A 16 horsepower Briggs & Stratton engine which will not fire is probably the consequence of a faulty ignition armature coil. Most ignition armature coils cannot be repaired and must be replaced. In some instances, the timing may be off since the motor flywheel to ignition armature coil air-gap setting isn’t in the appropriate distance. Furthermore, dirt, debris, rust and corrosion around the flywheel magnets and ignition armature coil legs can give rise to a low-spark or no-spark condition which can be remedied by cleaning the ignition components thoroughly.
Disconnect the spark plug wires and remove the spark plug from the engine using a 5/8-inch spark plug socket and ratchet wrench. Double cylinder version engines have 2 spark plugs, one situated on both sides of the air filter. In single cylinder versions, the plug is either in the front or rear of the motor.
Unscrew the air filter housing cover retaining knobs and wing nuts. One cylinder engines have one knob and wing nut, while double cylinder engines have 2. Boost the air filter element from the air filter housing. Unscrew the air filter housing retaining screws using a screwdriver and remove the air filter housing from the motor assembly.
Unscrew the oil filler tube retaining screw in the blower housing with a socket wrench. Unscrew the blower housing retaining bolts from the motor assembly using a socket wrench. Lift the blower housing cover from the motor assembly to get the ignition armature coil.
Rotate the motor flywheel by hand until the motor flywheel magnet lines up with the ignition armature coil legs. Insert a .008 into .012-inch feeler gauge tool between the flywheel magnets and ignition armature coil legs to confirm the ignition armature coil air-gap. Utilize a .010 into .014-inch feeler gauge tool for motor versions with breaker point type ignition systems. If the air-gap is too large or too little the ignition armature coil will not receive the appropriate signal. If the air-gap setting is right, the ignition armature coil is bad and must be replaced with a brand new unit.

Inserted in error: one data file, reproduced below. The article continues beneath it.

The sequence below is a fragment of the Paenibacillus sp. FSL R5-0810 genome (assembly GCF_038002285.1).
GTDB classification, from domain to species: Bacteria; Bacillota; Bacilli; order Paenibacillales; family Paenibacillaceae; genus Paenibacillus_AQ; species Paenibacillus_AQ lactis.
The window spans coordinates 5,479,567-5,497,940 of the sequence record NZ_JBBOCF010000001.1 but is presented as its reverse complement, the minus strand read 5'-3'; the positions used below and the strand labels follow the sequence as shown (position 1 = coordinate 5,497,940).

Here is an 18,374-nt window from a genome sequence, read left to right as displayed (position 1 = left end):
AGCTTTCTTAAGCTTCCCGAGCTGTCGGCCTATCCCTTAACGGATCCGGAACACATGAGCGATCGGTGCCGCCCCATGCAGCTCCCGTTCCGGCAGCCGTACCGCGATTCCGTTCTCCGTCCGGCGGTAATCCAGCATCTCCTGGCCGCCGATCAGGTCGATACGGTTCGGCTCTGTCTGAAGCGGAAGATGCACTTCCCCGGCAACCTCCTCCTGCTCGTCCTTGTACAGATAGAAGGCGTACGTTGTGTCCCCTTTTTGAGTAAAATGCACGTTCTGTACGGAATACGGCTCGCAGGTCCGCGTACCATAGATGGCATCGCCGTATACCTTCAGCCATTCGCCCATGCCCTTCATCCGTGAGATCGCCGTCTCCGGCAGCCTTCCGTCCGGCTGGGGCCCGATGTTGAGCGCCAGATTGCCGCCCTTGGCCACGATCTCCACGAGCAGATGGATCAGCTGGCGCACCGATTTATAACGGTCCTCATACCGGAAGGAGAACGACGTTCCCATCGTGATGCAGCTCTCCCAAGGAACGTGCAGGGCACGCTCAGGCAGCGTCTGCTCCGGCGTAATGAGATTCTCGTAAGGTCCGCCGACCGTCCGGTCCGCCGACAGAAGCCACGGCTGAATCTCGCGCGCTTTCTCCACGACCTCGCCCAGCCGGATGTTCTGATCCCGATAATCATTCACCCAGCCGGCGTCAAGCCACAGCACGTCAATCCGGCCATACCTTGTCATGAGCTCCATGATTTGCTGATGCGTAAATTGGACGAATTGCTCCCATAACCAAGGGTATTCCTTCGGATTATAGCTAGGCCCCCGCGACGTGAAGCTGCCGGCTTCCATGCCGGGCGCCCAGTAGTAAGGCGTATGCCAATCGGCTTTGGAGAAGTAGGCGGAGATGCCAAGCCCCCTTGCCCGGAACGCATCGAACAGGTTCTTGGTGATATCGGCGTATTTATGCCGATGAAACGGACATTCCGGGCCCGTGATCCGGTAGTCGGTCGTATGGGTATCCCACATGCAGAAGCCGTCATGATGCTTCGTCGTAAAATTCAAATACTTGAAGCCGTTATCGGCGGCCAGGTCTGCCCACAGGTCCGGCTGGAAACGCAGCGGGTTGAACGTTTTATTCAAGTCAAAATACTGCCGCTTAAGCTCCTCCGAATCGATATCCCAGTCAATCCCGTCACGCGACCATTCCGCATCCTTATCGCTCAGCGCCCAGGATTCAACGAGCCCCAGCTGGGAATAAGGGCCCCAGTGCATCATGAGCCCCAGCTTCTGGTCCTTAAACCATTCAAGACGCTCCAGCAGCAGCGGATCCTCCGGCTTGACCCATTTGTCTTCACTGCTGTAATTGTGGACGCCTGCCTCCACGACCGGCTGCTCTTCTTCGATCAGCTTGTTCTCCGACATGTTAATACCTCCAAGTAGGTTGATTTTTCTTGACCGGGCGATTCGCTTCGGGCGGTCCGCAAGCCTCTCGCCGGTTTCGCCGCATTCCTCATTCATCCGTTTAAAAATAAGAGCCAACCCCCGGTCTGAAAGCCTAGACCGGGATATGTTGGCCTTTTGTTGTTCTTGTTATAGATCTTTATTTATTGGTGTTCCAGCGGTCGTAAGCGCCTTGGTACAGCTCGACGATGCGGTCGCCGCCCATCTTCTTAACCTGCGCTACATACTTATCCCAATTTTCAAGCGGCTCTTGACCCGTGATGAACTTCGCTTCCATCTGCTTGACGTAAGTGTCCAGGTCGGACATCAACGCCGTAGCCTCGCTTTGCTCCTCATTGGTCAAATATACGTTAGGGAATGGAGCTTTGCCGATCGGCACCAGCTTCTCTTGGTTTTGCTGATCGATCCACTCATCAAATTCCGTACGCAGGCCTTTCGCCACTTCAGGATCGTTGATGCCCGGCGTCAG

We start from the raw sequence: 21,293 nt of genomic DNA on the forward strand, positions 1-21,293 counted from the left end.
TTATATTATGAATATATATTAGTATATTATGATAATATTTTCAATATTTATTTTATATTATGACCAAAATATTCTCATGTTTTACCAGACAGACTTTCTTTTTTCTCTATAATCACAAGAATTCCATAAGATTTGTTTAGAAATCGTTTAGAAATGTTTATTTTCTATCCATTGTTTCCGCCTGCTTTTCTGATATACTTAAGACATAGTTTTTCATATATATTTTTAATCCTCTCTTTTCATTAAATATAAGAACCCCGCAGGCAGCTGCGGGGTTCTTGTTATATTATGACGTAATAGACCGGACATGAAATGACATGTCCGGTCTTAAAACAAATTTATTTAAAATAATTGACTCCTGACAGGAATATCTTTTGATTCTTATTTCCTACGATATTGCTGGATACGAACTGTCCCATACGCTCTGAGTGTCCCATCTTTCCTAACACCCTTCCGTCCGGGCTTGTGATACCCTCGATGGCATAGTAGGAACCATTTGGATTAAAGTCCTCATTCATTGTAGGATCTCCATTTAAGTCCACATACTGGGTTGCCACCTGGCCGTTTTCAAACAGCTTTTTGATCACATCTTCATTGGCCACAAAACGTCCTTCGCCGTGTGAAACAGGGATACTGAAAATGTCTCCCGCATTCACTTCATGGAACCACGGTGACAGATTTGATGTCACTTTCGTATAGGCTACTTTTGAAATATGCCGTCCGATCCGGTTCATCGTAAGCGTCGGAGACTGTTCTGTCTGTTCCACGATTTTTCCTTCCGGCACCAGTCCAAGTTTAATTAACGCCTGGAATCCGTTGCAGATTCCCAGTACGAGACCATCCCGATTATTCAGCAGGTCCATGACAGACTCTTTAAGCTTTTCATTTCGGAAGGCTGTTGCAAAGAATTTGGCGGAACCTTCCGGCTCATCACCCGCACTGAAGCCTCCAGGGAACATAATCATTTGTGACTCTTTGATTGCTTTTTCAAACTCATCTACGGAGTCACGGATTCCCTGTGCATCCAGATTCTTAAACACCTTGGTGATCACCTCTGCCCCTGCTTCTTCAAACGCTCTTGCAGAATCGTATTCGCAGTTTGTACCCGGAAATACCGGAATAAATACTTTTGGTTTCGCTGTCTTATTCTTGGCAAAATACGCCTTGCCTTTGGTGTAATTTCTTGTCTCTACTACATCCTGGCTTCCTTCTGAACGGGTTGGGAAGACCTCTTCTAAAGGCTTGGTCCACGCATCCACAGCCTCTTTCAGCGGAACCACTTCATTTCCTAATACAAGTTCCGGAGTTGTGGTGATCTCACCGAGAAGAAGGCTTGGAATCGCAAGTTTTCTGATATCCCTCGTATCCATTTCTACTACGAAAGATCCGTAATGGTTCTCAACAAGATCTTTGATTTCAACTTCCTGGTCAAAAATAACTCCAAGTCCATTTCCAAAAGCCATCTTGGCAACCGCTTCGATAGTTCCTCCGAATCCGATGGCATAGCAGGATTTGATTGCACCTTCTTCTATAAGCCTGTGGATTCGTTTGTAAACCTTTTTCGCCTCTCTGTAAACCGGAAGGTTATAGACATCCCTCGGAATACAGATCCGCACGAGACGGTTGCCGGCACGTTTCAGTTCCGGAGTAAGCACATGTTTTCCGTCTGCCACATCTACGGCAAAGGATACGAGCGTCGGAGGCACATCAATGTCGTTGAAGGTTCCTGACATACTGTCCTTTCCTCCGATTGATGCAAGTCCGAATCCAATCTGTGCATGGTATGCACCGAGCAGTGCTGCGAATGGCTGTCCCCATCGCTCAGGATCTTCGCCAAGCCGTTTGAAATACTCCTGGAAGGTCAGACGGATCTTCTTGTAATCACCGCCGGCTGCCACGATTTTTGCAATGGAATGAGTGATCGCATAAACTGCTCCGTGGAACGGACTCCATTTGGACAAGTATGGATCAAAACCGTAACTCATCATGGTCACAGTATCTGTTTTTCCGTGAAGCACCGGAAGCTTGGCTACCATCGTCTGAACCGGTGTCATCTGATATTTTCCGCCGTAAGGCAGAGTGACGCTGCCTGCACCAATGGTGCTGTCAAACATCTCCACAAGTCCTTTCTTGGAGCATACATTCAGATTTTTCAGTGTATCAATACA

Adjust the ignition coil armature to motor flywheel air-gap for proper ignition armature coil fire, if needed. Unscrew and remove the retaining bolts from the ignition armature mounting studs using a socket wrench. Slide the ignition coil earth cable connector from the ignition armature maintaining bolt. Disconnect the halt switch cable connector from the ignition armature coil tab. Eliminate the ignition armature coil from the motor assembly.
Inspect the motor flywheel, flywheel magnets and ignition armature legs for debris, dirt,rust or corrosion and clean them using 220-grit sandpaper.
Catch the halt switch Landscaping design Phoenix, AZ cable connector onto the brand new ignition armature coil tab. Establish the newest ignition armature coil on the ignition armature coil mounting studs, against the flywheel magnet. Slide the ignition armature coil Landscaping design Littleton, CO cable connector onto among the ignition armature coil retaining bolts; insert the ignition armature maintaining bolts through the ignition armature coil legs. Pull the ignition armature coil backward from the flywheel and tighten the retaining bolts temporarily using a socket wrench.
Insert a .008 into .012-inch feeler gauge tool between the flywheel magnet and ignition armature coil legs, or a 0.10 into 0.14-inch feeler gauge instrument for breaker point ignition systems. Loosen the ignition armature coil retaining bolts. Catch the ignition armature coil legs against the feeler gauge instrument and flywheel magnets. Torque the ignition armature maintaining bolts to .25 inch pounds using a torque wrench and socket.
Reassemble the motor and start it several times to test for proper ignition armature coil fire. If the air-gap is set correctly, the motor should run smoothly without any misses or stutters.